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Let $G= (\mathbb{Z} \bigoplus \mathbb{Z}) \star (\mathbb{Z} \bigoplus \mathbb{Z})$, where $\star$ denotes the free product, let F be the commutator subgroup of G, it is free by a theorem of Kurosh. Find a proper normal subgroup of F (other than the trivial one) such that it is of infinite index.

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It would help if you supplied some motivation and explained what $[N:N]$ means (typo?) –  Guntram Apr 8 '10 at 7:36
    
[N:N] is the commutator subgroup of N. By the way of motivation: There is a theorem by Auslander and Lyndon which says that $F/[N:N]$ has non trivial center if and only if $F/N$ is a finite group. I am interested in the finiteness of $F/N$. –  Sagar Kolte Apr 8 '10 at 8:15
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So you're asking about finite index normal subgroups of an infinite-rank free group. Can you explain what kind of answer you are looking for? –  Tom Church Apr 8 '10 at 13:22
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I'm with Tom here. As you've written it this question doesn't have an answer other than "when it's not trivial." Maybe someone will come along and just know something about this problem, but it would be helpful, and lead to better answers if you said something about what sort of answers would help. Also, if you edited the question to clarify, rather than just leaving a comment. –  Ben Webster Apr 8 '10 at 13:27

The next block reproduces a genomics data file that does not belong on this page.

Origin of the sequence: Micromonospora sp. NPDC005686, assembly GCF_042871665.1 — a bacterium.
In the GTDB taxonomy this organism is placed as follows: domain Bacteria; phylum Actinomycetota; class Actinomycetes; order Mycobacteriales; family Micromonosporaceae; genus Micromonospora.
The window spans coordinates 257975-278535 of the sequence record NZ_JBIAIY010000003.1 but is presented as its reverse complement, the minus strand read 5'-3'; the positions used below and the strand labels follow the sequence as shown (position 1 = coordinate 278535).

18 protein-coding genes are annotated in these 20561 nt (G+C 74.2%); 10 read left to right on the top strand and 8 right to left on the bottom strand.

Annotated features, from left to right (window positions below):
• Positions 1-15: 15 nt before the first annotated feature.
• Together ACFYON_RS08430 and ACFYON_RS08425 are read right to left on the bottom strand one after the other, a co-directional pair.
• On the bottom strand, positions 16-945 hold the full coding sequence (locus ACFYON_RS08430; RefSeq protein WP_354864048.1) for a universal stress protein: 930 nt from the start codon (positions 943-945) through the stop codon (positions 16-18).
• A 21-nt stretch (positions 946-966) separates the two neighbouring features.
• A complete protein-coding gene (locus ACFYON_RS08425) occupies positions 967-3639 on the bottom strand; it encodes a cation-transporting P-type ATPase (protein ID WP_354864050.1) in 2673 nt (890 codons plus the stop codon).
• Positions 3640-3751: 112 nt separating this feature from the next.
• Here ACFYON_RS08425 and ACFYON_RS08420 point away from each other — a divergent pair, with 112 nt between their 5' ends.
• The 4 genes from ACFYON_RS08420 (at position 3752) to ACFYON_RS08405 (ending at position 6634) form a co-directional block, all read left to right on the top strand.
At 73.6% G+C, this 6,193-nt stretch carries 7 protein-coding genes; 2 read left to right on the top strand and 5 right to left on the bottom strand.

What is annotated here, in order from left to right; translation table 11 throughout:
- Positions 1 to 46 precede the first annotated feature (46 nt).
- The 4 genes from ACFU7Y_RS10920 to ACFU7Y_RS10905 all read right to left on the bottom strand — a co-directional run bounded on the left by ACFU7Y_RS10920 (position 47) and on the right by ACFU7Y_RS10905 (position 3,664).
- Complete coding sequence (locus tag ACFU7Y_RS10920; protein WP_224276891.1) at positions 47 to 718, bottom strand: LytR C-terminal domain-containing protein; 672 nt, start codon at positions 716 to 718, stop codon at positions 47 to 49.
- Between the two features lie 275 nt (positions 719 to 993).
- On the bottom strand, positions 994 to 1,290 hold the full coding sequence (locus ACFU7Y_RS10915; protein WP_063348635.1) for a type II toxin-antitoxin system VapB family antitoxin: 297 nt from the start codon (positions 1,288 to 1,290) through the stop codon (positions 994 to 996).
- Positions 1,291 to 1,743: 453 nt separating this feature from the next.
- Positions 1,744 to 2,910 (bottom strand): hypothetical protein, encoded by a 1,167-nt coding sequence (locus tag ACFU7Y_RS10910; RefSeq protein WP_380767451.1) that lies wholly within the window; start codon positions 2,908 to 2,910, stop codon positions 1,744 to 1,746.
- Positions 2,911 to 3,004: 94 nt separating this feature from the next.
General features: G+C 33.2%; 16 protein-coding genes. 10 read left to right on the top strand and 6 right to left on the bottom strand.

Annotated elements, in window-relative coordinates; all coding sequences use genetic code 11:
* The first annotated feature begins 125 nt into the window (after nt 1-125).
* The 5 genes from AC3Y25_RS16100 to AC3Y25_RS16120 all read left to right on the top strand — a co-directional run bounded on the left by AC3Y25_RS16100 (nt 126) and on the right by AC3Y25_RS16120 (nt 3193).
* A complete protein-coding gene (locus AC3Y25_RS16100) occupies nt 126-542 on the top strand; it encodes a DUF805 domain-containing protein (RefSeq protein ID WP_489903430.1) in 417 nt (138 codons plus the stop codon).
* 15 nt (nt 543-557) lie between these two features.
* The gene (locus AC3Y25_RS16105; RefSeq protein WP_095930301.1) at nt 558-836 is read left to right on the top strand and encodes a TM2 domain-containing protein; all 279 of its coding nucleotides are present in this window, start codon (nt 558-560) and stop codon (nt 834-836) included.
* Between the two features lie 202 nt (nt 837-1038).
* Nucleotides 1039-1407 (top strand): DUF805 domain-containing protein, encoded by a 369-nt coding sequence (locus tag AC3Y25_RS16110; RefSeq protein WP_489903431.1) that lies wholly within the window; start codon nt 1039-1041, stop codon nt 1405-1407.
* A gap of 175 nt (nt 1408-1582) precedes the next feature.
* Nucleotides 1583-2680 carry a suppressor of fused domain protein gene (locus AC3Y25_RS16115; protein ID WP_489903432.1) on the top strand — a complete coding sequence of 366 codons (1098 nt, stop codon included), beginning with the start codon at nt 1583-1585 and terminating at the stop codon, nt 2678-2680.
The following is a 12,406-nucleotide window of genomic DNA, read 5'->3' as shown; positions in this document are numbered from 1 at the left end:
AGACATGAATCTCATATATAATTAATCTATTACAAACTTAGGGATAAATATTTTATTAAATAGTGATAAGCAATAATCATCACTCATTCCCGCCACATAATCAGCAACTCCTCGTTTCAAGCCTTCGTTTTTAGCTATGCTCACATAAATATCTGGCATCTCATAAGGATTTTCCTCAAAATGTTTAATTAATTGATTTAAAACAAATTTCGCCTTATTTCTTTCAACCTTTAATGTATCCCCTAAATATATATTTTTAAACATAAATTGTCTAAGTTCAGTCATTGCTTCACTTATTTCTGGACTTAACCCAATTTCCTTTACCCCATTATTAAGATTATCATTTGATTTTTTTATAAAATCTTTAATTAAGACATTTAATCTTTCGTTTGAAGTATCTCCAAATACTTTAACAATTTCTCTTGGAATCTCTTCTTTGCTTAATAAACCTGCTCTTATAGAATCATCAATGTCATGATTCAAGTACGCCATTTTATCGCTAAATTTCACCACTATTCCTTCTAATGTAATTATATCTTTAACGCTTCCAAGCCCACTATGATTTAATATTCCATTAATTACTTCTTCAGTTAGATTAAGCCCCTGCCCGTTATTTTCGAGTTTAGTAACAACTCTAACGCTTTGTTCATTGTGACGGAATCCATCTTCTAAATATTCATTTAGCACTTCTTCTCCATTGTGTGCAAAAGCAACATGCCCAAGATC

I don't understand the point of this question. $F$ is free of infinite rank, so there are tons of normal subgroups of infinite index! –  Steve D Apr 8 '10 at 21:35

1 Answer 1

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The commutator subgroup $F' = [F:F]$ of $F$. It is normal. $F$ is not abelian, so $F'$ is nontrivial. The quotient $F/F'$ is a free abelian group of infinite rank, so $[F:F']$ is infinite.

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Along the lines of Steve D's comment above, I am surprised that this obvious observation has become the accepted answer. Admittedly, the competition was not especially fierce. Anyway, always happy to help, however little... –  Pete L. Clark Apr 9 '10 at 3:55

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